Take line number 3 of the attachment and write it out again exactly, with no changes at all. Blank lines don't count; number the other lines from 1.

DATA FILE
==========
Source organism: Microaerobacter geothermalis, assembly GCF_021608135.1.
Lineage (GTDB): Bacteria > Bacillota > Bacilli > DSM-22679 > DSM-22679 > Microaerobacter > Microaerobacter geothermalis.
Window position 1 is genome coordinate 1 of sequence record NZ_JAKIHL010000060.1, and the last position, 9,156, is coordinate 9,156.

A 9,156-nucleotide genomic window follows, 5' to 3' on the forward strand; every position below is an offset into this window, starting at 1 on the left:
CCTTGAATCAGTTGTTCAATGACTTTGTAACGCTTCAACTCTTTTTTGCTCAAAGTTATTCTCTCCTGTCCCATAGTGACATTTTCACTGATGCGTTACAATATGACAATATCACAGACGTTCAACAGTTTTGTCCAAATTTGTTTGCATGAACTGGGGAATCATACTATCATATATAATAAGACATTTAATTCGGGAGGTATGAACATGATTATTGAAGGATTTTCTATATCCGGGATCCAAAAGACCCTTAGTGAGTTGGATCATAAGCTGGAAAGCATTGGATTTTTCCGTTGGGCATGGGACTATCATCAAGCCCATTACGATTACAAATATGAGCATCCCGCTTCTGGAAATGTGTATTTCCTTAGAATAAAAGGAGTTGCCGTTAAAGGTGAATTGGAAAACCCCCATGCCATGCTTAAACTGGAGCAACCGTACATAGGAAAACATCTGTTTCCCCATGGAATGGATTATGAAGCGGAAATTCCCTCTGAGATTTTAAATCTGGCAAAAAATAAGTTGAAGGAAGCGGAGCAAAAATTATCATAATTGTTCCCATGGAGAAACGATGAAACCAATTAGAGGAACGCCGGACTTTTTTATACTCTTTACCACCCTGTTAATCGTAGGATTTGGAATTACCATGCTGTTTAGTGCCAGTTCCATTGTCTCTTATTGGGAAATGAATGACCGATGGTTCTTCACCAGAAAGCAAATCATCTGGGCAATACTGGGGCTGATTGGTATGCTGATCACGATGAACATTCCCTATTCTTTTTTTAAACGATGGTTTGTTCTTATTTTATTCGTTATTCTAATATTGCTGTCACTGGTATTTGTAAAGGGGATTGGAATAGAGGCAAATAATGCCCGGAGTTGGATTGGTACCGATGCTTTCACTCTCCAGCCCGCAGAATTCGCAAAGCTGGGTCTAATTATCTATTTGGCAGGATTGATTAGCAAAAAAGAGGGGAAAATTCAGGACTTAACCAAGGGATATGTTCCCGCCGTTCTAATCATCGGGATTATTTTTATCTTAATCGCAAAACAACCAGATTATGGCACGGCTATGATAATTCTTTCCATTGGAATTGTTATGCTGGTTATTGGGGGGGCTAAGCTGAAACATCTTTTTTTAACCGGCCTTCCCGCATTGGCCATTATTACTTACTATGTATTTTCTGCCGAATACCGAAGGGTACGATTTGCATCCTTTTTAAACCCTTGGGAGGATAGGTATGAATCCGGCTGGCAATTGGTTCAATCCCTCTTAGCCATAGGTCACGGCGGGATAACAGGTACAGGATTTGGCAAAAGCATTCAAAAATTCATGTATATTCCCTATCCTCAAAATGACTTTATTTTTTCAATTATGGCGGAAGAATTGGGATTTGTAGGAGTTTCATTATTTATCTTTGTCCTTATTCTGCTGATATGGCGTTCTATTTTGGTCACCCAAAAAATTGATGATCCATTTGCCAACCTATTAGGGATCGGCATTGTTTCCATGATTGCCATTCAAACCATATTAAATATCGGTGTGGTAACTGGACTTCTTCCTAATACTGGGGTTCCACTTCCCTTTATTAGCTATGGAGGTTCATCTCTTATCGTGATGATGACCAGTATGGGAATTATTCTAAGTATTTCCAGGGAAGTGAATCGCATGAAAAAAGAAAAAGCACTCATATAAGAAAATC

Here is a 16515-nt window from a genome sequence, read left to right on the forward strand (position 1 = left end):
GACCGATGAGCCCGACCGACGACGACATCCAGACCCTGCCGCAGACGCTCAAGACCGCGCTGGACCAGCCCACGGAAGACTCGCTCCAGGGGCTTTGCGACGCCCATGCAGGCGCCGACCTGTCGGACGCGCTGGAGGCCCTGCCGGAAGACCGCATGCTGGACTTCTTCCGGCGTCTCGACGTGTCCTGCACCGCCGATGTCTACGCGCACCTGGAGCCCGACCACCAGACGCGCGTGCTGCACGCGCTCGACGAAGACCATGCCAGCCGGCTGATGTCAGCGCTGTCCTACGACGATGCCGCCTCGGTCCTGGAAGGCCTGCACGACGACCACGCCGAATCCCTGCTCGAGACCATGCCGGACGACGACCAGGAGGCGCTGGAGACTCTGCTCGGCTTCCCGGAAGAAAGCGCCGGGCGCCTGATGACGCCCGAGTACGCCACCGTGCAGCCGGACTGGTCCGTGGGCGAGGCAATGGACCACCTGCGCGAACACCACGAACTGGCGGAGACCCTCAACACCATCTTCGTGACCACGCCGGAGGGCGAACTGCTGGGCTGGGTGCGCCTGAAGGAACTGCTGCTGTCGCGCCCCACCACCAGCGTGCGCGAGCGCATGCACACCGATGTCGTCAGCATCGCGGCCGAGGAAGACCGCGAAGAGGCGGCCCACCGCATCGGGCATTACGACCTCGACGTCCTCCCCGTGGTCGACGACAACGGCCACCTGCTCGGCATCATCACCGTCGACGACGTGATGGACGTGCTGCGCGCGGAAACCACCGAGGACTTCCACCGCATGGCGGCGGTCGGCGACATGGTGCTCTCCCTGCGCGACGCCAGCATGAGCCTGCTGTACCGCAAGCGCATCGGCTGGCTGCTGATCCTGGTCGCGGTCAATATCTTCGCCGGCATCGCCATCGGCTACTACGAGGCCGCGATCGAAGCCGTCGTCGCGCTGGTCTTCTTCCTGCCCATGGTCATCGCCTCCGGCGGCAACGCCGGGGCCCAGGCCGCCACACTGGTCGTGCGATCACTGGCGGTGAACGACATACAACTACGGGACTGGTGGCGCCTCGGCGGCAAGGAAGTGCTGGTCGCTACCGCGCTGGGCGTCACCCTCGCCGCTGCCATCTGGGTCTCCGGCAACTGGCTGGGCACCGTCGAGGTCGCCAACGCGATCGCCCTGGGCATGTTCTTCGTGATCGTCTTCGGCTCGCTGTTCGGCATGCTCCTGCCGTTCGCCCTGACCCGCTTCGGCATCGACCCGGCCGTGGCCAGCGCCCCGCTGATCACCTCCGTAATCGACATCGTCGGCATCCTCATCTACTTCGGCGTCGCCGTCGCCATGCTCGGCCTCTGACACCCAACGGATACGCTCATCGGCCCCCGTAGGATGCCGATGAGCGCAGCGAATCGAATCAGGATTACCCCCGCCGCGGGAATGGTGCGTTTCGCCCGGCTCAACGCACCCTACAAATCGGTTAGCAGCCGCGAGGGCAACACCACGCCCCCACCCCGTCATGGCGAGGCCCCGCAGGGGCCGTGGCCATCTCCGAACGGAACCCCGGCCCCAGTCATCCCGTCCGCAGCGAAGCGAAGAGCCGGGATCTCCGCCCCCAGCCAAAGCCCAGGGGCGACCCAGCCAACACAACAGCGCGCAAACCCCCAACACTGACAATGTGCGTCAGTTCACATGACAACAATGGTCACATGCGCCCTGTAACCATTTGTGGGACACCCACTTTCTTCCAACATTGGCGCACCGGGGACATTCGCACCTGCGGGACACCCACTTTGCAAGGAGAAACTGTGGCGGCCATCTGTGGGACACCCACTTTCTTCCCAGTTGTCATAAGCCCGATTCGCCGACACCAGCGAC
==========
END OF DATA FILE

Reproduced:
Window position 1 is genome coordinate 1 of sequence record NZ_JAKIHL010000060.1, and the last position, 9,156, is coordinate 9,156.